Affirmative Defenses to Arbitration: duress, fraudulent inducement, revocation
These defenses can be invoked, if applicable, after the movant for arbitration has discharged its burden to show that an arbitration agreement exists. The most basic defense of a party seeking to avoid arbitration, by contrast, involves contract-formation, i.e. the contention that an agreement to arbitrate was never reached in the first place and that there is accordingly no valid and enforceable arbitration agreement.
AFFIRMATIVE DEFENSES TO ARBITRATION
If the party seeking arbitration carries its initial burden, then the burden shifts to the party opposing arbitration to present evidence on an affirmative defense to the arbitration agreement. J.M. Davidson, Inc. v. Webster, 128 S.W.3d 223, 227 (Tex. 2003). In the context of enforcement of an arbitration agreement, defenses refer to unconscionability, duress, fraudulent inducement, and revocation. In re FirstMerit Bank, N.A., 52 S.W.3d 749, 756 (Tex. 2001). Because the law favors arbitration, the burden of proving a defense to arbitration is on the party opposing it. See J.M. Davidson, Inc., 128 S.W.3d at 227.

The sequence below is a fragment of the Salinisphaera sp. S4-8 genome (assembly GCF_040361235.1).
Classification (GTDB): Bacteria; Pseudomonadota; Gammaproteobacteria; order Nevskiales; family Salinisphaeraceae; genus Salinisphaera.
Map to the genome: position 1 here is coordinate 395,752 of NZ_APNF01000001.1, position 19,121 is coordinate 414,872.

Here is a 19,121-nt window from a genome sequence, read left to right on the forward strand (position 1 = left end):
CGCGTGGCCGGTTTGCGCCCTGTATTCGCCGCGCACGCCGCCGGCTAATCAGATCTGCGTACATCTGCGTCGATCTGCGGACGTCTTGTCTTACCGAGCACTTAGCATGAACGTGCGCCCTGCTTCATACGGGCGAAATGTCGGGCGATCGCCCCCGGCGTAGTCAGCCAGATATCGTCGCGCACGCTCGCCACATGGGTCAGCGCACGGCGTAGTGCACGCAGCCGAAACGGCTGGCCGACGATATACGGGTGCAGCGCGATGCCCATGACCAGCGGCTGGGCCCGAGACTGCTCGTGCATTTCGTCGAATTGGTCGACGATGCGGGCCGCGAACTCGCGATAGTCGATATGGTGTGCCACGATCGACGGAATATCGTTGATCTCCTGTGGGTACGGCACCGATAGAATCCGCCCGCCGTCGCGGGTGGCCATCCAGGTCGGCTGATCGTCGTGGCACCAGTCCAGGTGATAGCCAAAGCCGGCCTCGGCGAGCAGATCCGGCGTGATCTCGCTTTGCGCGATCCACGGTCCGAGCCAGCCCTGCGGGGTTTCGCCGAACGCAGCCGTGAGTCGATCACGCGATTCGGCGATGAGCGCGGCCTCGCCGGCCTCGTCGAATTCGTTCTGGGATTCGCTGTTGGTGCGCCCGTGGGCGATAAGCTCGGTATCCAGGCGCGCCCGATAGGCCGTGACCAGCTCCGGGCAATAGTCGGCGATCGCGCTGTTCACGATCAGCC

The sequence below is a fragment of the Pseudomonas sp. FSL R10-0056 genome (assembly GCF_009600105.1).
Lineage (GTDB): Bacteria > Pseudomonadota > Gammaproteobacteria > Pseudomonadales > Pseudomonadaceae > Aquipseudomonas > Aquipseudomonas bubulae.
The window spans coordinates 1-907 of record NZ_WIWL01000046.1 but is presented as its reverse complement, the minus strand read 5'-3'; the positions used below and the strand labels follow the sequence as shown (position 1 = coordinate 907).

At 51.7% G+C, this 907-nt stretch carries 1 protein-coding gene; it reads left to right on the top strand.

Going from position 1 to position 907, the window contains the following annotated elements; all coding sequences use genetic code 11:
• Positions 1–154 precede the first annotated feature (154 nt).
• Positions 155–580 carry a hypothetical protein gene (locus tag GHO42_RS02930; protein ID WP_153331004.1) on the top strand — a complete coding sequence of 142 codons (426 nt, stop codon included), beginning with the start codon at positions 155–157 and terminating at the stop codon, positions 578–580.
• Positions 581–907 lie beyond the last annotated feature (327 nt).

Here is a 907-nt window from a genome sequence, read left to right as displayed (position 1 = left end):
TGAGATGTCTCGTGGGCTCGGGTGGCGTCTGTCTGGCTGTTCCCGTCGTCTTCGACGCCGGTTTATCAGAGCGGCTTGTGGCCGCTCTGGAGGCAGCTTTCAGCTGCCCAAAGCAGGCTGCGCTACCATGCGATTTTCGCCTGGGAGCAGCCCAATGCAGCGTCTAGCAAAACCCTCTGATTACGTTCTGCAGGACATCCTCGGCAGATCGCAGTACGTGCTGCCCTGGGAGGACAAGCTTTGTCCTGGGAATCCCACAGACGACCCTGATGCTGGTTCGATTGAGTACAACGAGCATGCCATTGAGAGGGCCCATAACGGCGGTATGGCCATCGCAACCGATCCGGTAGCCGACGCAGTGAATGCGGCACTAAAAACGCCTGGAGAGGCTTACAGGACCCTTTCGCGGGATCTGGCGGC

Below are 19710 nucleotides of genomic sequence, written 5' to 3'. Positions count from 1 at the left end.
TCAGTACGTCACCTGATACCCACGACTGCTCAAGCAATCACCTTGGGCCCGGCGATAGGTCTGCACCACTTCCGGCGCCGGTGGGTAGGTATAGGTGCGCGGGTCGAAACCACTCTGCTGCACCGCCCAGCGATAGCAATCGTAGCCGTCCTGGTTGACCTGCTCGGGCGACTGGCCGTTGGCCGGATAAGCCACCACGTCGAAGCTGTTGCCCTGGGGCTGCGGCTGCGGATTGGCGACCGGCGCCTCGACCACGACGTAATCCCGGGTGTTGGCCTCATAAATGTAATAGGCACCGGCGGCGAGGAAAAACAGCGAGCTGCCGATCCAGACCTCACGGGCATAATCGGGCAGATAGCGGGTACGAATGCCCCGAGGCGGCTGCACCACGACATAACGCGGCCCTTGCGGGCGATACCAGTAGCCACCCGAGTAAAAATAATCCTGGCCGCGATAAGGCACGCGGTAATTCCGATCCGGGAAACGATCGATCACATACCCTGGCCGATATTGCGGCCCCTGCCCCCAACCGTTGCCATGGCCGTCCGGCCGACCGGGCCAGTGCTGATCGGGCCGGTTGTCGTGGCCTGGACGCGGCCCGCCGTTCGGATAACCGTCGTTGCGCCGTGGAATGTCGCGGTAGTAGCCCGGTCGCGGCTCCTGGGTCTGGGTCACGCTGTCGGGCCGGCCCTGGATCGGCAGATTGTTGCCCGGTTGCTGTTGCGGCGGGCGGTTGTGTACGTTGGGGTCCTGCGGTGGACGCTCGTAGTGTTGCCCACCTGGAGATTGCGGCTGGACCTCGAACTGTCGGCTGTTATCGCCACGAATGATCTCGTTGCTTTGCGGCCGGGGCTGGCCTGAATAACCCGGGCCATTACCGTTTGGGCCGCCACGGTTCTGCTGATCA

SOURCE: EL PASO COURT OF APPEALS - No. 08-11-00091-CV – 4/25/2012
[Employee-Plaintiff] has not offered evidence as to any of the applicable affirmative defenses. Her only claims related to issues of arbitrability which we have already determined must be presented to the arbitrator. We conclude that the trial court erred in refusing to compel arbitration. We sustain both issues for review and reverse and remand for orders compelling arbitration.